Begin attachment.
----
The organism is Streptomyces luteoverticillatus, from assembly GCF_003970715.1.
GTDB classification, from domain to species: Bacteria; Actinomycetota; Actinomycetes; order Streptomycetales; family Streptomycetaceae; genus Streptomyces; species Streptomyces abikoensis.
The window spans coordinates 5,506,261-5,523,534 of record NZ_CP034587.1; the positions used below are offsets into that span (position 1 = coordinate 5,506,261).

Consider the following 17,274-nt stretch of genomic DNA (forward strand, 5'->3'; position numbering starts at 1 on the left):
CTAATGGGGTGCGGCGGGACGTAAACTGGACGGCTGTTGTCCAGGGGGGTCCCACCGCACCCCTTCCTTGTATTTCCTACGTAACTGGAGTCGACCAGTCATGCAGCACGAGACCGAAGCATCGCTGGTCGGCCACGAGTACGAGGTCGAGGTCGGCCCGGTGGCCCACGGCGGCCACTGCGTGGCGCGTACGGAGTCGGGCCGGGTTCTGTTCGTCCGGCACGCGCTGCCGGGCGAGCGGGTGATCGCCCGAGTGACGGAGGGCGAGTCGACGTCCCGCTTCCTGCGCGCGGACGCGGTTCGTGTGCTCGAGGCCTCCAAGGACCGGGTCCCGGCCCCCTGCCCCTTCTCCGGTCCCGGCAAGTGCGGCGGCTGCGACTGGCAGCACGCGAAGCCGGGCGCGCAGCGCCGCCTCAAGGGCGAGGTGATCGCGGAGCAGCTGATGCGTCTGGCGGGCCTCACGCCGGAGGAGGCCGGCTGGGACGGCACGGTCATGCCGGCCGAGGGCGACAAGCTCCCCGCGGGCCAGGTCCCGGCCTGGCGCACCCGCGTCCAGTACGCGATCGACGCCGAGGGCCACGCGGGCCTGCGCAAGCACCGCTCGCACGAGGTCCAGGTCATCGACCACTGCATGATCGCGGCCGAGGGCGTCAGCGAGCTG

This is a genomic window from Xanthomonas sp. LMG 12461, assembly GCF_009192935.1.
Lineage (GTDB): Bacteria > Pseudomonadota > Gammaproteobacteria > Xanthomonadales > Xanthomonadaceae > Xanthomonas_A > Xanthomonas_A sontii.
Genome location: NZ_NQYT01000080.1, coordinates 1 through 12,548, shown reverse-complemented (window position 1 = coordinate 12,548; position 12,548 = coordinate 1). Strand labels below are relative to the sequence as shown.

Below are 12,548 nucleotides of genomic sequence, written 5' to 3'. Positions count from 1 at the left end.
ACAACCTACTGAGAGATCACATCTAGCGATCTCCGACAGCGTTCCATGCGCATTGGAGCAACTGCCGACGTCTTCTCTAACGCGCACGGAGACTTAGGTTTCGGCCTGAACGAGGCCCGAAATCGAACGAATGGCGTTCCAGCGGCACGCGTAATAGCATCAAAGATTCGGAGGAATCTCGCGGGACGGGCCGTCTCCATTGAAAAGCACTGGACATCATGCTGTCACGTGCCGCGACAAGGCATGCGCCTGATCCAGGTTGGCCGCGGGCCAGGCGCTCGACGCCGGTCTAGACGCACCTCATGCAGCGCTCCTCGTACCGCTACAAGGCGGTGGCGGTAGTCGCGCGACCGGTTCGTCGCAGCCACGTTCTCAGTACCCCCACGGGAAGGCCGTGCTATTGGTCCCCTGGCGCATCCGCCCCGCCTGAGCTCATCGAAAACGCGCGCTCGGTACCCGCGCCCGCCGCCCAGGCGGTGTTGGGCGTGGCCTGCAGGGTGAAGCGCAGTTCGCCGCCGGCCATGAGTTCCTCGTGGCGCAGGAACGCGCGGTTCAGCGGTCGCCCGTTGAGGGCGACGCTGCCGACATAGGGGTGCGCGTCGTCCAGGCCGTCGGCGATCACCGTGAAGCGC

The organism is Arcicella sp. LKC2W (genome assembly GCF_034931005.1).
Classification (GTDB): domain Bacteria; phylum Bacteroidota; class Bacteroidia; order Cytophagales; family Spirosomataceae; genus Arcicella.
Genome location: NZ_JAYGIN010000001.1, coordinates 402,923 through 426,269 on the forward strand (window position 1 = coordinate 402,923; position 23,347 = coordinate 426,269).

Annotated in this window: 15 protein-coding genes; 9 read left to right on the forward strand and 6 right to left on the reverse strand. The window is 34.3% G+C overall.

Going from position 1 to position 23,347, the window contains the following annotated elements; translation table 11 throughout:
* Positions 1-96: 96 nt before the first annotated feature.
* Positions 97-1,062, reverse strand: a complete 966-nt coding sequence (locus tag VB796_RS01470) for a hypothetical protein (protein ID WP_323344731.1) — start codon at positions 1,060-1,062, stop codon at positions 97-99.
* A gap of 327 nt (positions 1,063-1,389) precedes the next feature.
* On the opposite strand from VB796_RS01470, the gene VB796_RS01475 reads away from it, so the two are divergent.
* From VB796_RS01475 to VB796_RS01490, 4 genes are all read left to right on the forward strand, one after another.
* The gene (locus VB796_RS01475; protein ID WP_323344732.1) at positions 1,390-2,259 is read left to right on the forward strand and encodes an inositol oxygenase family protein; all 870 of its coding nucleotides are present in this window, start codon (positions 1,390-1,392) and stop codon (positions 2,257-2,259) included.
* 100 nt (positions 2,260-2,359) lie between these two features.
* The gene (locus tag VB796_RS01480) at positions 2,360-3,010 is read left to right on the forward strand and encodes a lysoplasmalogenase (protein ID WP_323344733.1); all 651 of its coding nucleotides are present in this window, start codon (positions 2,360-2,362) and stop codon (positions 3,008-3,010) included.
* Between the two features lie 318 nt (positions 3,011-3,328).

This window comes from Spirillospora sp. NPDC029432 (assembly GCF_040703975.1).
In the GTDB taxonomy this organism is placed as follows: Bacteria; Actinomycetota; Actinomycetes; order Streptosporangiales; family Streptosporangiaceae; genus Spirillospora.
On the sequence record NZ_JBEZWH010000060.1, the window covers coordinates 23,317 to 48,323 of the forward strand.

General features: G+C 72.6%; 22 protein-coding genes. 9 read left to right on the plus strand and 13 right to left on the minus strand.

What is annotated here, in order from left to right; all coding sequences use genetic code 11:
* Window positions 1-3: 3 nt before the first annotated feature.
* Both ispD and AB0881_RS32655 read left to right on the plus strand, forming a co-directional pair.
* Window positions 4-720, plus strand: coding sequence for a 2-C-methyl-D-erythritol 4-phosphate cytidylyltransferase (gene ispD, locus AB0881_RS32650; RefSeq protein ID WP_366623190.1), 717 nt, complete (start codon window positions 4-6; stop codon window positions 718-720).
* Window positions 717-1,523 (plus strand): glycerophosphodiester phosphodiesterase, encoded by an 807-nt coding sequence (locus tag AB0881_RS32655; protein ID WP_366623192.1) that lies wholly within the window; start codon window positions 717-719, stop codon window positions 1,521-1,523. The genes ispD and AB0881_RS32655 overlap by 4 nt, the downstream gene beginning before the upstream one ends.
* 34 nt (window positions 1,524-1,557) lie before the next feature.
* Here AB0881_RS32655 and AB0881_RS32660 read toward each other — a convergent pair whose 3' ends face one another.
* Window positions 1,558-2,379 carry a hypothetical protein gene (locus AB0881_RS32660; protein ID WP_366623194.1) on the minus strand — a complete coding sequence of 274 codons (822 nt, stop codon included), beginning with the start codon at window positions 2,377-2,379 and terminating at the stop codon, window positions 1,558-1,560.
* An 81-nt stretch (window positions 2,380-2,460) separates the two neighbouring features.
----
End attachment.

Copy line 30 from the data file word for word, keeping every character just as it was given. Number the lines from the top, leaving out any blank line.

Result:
* Window positions 1-3: 3 nt before the first annotated feature.